OK, for< > is a universal quantifier than can only be applied in outermost position, so it’s not really a logical operator, as has been the case in say ML for a long long time.

As for join and a “True” under the hood, I didn’t know about them, but am I allowed to say that the public structure of lifetimes is a meet-semilattice with bottom?

I don't think it's accurate to reduce it to just a meet-semilattice. Both GLB and LUB are important to lifetime inference, the results of which are definitely user-visible. And once a user starts thinking in those terms, it's not a stretch to say "there is an empty lifetime and using it is an error", even if that's not what the compiler does. Actually, there has been a proposal to effectively expose the empty lifetime to users (under a different name, with a more useful intuition). So I think the lattice property is not just an implementation detail or a mathematical trick.

I really don't know what you mean. It is the universal quantifier. Syntax is a bit different than classical logic notation (though not just wrt quantifiers) but that's just surface level stuff. The analogy of bounds to logical formulas goes much deeper than just lifetime bounds — again, see Chalk. So there is a nice formal view of for<>and much more.

For that reason I neither see the need for, nor do I know of, an analysis that restricts itself to lifetime algebra plus higher rank lifetime bounds. There's of course the option of restricting the richer formal system to just those elements, but AFAICT the result is not very interesting mathematically [1]. That's because lifetime bounds themselves are not very interesting in the absence of trait bounds and higher-ranked quantifiers over types. You just trivially get a list of atomic bounds that all have to hold, of the forms:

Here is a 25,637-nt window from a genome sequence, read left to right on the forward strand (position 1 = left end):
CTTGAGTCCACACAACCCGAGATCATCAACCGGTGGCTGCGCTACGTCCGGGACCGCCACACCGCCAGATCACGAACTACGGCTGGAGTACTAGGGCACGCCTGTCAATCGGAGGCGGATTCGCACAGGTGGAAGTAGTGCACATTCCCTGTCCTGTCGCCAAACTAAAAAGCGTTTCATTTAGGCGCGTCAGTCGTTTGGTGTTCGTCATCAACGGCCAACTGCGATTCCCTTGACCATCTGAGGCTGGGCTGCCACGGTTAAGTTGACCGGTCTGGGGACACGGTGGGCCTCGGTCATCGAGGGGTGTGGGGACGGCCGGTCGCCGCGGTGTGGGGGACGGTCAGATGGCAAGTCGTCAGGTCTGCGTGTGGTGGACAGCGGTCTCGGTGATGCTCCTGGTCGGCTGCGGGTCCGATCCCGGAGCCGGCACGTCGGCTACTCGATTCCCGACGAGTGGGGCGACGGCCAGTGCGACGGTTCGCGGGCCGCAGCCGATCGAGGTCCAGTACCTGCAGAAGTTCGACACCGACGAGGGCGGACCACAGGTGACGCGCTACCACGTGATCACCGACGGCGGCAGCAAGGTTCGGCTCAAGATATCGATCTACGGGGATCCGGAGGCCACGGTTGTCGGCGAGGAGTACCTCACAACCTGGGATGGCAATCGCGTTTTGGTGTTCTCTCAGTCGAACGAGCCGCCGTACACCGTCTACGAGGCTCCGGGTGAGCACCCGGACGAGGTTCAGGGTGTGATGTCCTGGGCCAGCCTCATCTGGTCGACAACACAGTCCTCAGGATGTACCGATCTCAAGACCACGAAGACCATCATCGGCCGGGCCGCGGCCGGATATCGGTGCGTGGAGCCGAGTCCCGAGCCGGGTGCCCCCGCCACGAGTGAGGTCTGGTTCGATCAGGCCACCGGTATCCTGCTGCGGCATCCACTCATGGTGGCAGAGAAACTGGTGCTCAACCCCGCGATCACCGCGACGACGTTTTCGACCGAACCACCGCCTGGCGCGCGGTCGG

SpecificType : 'a

$TypeVar : 'a

'a : 'b

[1]: It also isn't interesting for analysing Rust code, because as soon as you start looking at bounds you're gonna want/have to look at all of them.

The quantifier for<...> ... does not itself "produce" a lifetime, so it's not really an operation on lifetimes.

Interestingly, lifetimes in RustBelt are a semilattice with intersection and 'static; we don't have a union operation ("join", I guess, but I also always mix them up). Intersection turned out to be key to model, e.g., Rc and RefCell; union was not necessary. The Rust compiler works on a subset of lifetimes (those corresponding to sets of points on the CFG of a function); it is very possible that this subset has intersection while the "full" set of lifetimes (which can, e.g., span across multiple threads) does not (need to).

Actually I'd probably say that the compiler works on "symbolic lifetimes" (as in abstract interpretation). The abstraction function cuts away everything outside the current function, only remembering whether the lifetime lasts after the function returned or not. Clearly, this equates lifetimes that are not actually equal, but the analysis is of course sound for the abstraction, so that's not a problem. Symbolic lifetimes form a full lattice, concrete lifetimes may not. (Or maybe I'm splitting hair here, because really the Rust compiler doesn't care about "concrete lifetimes" at all. But we've needed them in RustBelt, to explain how unsafe code can rely on the borrow checker.)

Are you saying you want your model to closely follow the actual implementation in the compiler? That would be extremely interesting; with RustBelt we've decided to build a more abstract model to avoid things getting too messy.